Hello, there! My name is Preston Barta, and I am the features editor of Fresh Fiction and senior film critic at the Denton Record-Chronicle. My cinematic love story began where I was born: off planet on the isolated desert world of the Jakku system. It's there I passed the time scavenging for loose parts with my good friend Rey. One day I found an old film projector and a dusty reel of the 1975 film JAWS. It rocked my world so much that I left my kinfolk in the rearview (I so miss their morning cups of green milk) to pursue my dreams of writing about film. It wasn't long until I met two gents who said they would give me a lift. I can't recall their names, but one was an older man who liked to point a lot and the other was a tall, hairy fella. They got me as far as one of Jupiter's moons where we crossed paths with the U.S.S. Enterprise. Some pointy-eared bastard said I was clear to come aboard. He saw that I was clutching my beloved shark movie and invited me to the "moving pictures room" where he was screening the 1993 film JURASSIC PARK to his crew. He said my life would be much more prosperous if I were familiar with more work by the god named Steven Spielberg. From there, my love for cinema blossomed. Once we reached planet Earth, everything changed. I found the small town of Denton, TX, and was welcomed into the Barta family. They showed me the writings of local film critic Boo Allen. He became my hero and caused me to chase a degree in film and journalism. After my studies at graduate of the Hogwarts School of Witchcraft and Wizardry, I met some film critics who showed me the ropes and got me into my first press screening: 2011's THE GREEN LANTERN. Don't worry; I recovered just fine. MAD MAX: FURY ROAD was only four years away.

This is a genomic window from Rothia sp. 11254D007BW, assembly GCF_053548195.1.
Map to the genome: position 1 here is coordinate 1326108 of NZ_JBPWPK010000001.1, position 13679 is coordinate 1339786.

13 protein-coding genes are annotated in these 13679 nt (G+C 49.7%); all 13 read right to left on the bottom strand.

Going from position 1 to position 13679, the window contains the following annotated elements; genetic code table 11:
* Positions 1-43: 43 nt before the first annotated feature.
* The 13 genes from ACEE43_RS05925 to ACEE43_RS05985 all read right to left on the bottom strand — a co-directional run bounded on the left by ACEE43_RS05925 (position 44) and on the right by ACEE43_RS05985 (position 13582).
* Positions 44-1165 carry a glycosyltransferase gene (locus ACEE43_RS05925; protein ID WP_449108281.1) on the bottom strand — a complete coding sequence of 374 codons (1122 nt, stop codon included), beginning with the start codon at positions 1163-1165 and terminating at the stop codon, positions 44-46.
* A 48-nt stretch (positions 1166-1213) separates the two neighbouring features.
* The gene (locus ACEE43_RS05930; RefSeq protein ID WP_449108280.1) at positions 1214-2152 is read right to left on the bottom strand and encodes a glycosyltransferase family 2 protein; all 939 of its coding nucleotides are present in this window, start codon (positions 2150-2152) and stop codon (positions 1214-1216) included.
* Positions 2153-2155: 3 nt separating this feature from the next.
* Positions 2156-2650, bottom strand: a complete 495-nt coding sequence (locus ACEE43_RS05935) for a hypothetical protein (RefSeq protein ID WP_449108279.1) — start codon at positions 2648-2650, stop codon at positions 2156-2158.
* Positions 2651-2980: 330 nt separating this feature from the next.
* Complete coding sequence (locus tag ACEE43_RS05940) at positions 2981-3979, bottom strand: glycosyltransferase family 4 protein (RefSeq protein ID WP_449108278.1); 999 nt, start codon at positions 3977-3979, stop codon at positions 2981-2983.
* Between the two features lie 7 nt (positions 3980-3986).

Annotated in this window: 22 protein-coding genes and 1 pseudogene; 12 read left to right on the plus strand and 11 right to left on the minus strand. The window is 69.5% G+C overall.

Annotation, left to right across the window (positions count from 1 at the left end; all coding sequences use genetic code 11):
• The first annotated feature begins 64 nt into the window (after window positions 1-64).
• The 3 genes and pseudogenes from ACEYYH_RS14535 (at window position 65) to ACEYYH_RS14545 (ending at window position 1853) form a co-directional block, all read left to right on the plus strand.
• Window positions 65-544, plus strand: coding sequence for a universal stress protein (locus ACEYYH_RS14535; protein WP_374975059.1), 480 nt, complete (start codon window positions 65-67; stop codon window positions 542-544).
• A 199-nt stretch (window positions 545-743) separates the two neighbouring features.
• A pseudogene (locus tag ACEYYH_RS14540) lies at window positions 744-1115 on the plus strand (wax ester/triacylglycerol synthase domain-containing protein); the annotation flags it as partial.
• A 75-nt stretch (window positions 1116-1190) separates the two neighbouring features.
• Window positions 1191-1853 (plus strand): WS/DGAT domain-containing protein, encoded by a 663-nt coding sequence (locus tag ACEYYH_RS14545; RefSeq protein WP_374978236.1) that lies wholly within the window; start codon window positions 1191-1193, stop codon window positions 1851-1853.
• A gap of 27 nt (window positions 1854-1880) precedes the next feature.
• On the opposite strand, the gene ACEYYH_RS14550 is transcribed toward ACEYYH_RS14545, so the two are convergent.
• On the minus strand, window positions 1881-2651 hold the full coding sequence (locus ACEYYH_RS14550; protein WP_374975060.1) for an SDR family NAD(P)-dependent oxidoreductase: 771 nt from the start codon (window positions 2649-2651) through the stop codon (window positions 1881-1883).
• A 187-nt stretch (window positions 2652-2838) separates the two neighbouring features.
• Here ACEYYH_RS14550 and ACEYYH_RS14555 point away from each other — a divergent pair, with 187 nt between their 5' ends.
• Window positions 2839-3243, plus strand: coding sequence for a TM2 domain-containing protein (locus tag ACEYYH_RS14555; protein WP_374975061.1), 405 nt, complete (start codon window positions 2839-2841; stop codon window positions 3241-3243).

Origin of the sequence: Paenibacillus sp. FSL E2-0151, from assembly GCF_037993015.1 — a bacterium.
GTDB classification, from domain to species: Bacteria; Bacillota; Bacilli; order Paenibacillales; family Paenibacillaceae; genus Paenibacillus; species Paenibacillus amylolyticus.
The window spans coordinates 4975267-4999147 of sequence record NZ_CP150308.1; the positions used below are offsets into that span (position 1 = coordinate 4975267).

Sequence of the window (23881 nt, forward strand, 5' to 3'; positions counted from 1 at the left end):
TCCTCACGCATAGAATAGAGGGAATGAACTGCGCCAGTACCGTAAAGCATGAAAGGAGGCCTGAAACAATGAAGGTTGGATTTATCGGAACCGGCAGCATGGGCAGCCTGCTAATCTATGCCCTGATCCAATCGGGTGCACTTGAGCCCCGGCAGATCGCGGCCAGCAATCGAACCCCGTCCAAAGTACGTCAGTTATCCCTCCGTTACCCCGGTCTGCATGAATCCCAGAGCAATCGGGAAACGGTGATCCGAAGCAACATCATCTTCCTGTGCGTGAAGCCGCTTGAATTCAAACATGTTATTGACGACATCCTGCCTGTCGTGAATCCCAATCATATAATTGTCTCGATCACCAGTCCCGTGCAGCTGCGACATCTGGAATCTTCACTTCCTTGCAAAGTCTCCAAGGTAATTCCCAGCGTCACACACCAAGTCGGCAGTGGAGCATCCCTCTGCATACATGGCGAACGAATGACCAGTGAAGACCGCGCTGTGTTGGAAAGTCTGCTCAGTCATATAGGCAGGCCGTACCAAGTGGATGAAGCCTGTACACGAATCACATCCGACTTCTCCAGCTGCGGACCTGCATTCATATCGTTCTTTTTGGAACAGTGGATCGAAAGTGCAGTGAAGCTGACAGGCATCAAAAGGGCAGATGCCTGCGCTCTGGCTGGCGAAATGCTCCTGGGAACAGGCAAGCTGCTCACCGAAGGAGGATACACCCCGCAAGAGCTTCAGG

Cole Clay // Film Critic
In THE DUFF, “designated ugly fat friend” ARRESTED DEVELOPMENT star Mae Whitman plays the gatekeeper to her more popular and subjectively more attractive friends. This a horribly vapid notion to live by, but in a high school this type of cruelty probably isn’t that difficult to find. Luckily, the film articulates that this shallow and offensive concept is inherently wrong.
The film basically acts as a vehicle for Whitman to showcase her weird, cult-film loving “DUFF-ness,” and while she’s an unconventionally talented actress who tries to sell the hell out of this character, we settled into a slightly above average teen comedy.
With a likable cast of supporting characters, including the animated candor of Allison Janney (JUNO) and absurd wit of Ken Jeong (THE HANGOVER). Although this film has a message it’s trying to communicate to it’s audience, the film doesn’t quite transcend the genre like EASY A or MEAN GIRLS did a few years back.
THE DUFF has a visual style that places you in the lexicon of the teen psyche, with self-referential hashtags and slang. This isn’t the best teen comedy out there but it’s definitely not the genre’s worst.
THE DUFF opens tonight.